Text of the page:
RC 3107.18 permits the probate court to conduct adoption refinalization proceedings. The parents of minor children whose adoptions have been finalized in the original country of residence of the children may petition the Probate Court for a refinalization of the foreign adoption. The Court considers the petition and utilizes the Court's adoption assessor to make a home visit, interview the petitioners and if appropriate the children, and render a report to the Court. Upon refinalization the adoptive parents receive an Ohio Adoption Decree and an Ohio Birth Certificate.
What I need:
You must hire an attorney or go through an Ohio adoption agency. This is a State of Ohio law.
For purposes of adoption, the child to be adopted must live in the home of the petitioner at least 6 months before the final hearing.
Bring the original and a copy of the Foreign Adoption Decree or the Certificate of Adoption, and the birth certificate. If these documents are in a language other than English, you must bring a certified translation. The Court will return the originals to you.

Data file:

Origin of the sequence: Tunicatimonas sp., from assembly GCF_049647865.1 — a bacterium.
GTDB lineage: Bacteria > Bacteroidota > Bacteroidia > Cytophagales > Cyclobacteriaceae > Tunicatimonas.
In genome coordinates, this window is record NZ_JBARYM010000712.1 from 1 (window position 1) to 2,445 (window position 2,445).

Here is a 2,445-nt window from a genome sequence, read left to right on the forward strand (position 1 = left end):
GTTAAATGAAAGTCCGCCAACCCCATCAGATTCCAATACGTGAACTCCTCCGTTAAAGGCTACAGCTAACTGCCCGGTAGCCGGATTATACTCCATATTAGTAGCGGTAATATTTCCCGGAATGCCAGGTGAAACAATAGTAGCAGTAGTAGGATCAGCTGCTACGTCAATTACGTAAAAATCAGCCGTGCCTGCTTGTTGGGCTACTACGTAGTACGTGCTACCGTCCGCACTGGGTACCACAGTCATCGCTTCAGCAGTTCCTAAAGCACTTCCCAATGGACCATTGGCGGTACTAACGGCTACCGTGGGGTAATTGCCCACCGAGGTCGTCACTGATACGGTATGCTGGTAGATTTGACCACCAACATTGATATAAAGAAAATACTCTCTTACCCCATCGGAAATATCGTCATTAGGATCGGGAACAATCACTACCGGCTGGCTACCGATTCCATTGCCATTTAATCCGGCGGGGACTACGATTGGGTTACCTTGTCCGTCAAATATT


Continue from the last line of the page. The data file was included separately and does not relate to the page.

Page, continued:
Bring the original and a copy of the passport, visa, and citizenship papers. The Court will review each document and return the originals to you.
You must provide copies of all home studies, post placement visits, and any other documents or notes related to the adoption.
Petitioner must submit proof that the Department of Homeland Security, U.S. Citizenship and Immigration Services, has approved the foreign certificate or adoption decree.
All forms must be typed.
Use full birth-names and no initials.
If there is no middle name or initial, use (NMI) in the spaces provided.
Make sure all signatures are included on all forms.
The filing fee is $84.50.
If you use a credit card, a 3% charge will be added.
Make checks made payable to the “Wayne County Probate Court.”
The information contained on this web site is not legal advice, nor should it substitute for the assistance of a qualified attorney. Good legal assistance can speed up the court process and prevent costly legal errors.